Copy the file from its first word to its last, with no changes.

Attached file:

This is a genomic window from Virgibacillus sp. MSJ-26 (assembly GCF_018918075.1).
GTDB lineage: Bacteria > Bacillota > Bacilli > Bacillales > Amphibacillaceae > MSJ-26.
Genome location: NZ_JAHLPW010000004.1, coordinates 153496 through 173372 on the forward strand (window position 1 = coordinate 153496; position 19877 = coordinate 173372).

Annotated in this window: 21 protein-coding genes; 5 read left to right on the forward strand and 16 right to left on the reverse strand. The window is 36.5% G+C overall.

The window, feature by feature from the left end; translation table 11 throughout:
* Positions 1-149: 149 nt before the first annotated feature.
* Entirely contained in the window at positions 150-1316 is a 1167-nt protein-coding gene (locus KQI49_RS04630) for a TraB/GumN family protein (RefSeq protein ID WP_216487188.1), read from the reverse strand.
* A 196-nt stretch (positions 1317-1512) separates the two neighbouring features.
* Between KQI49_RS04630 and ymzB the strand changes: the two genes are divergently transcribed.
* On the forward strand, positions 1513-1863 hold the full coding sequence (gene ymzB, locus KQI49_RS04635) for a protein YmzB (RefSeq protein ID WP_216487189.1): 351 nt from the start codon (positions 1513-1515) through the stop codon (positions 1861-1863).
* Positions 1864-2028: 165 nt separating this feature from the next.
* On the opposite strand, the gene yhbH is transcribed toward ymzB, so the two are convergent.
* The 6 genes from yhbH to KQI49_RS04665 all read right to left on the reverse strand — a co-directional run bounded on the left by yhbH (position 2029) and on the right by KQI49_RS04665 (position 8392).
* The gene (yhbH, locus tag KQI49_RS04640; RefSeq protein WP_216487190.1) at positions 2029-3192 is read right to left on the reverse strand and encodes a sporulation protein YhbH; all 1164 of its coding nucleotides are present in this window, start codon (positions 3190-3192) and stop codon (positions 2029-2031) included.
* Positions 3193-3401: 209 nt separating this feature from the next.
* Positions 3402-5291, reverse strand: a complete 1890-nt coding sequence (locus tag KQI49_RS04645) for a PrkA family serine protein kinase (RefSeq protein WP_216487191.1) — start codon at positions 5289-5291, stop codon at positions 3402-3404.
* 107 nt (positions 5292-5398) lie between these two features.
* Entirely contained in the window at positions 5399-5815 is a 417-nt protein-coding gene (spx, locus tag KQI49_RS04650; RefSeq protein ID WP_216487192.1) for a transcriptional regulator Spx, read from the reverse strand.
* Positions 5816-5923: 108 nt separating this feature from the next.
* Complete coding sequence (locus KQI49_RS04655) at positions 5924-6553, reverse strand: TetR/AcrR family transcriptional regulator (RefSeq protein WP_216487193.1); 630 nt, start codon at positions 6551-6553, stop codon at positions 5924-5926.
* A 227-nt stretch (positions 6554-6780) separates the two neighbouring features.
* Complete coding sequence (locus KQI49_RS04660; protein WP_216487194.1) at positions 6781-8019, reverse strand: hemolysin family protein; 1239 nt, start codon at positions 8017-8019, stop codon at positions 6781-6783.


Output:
This is a genomic window from Virgibacillus sp. MSJ-26 (assembly GCF_018918075.1).
GTDB lineage: Bacteria > Bacillota > Bacilli > Bacillales > Amphibacillaceae > MSJ-26.
Genome location: NZ_JAHLPW010000004.1, coordinates 153496 through 173372 on the forward strand (window position 1 = coordinate 153496; position 19877 = coordinate 173372).

Annotated in this window: 21 protein-coding genes; 5 read left to right on the forward strand and 16 right to left on the reverse strand. The window is 36.5% G+C overall.

The window, feature by feature from the left end; translation table 11 throughout:
* Positions 1-149: 149 nt before the first annotated feature.
* Entirely contained in the window at positions 150-1316 is a 1167-nt protein-coding gene (locus KQI49_RS04630) for a TraB/GumN family protein (RefSeq protein ID WP_216487188.1), read from the reverse strand.
* A 196-nt stretch (positions 1317-1512) separates the two neighbouring features.
* Between KQI49_RS04630 and ymzB the strand changes: the two genes are divergently transcribed.
* On the forward strand, positions 1513-1863 hold the full coding sequence (gene ymzB, locus KQI49_RS04635) for a protein YmzB (RefSeq protein ID WP_216487189.1): 351 nt from the start codon (positions 1513-1515) through the stop codon (positions 1861-1863).
* Positions 1864-2028: 165 nt separating this feature from the next.
* On the opposite strand, the gene yhbH is transcribed toward ymzB, so the two are convergent.
* The 6 genes from yhbH to KQI49_RS04665 all read right to left on the reverse strand — a co-directional run bounded on the left by yhbH (position 2029) and on the right by KQI49_RS04665 (position 8392).
* The gene (yhbH, locus tag KQI49_RS04640; RefSeq protein WP_216487190.1) at positions 2029-3192 is read right to left on the reverse strand and encodes a sporulation protein YhbH; all 1164 of its coding nucleotides are present in this window, start codon (positions 3190-3192) and stop codon (positions 2029-2031) included.
* Positions 3193-3401: 209 nt separating this feature from the next.
* Positions 3402-5291, reverse strand: a complete 1890-nt coding sequence (locus tag KQI49_RS04645) for a PrkA family serine protein kinase (RefSeq protein WP_216487191.1) — start codon at positions 5289-5291, stop codon at positions 3402-3404.
* 107 nt (positions 5292-5398) lie between these two features.
* Entirely contained in the window at positions 5399-5815 is a 417-nt protein-coding gene (spx, locus tag KQI49_RS04650; RefSeq protein ID WP_216487192.1) for a transcriptional regulator Spx, read from the reverse strand.
* Positions 5816-5923: 108 nt separating this feature from the next.
* Complete coding sequence (locus KQI49_RS04655) at positions 5924-6553, reverse strand: TetR/AcrR family transcriptional regulator (RefSeq protein WP_216487193.1); 630 nt, start codon at positions 6551-6553, stop codon at positions 5924-5926.
* A 227-nt stretch (positions 6554-6780) separates the two neighbouring features.
* Complete coding sequence (locus KQI49_RS04660; protein WP_216487194.1) at positions 6781-8019, reverse strand: hemolysin family protein; 1239 nt, start codon at positions 8017-8019, stop codon at positions 6781-6783.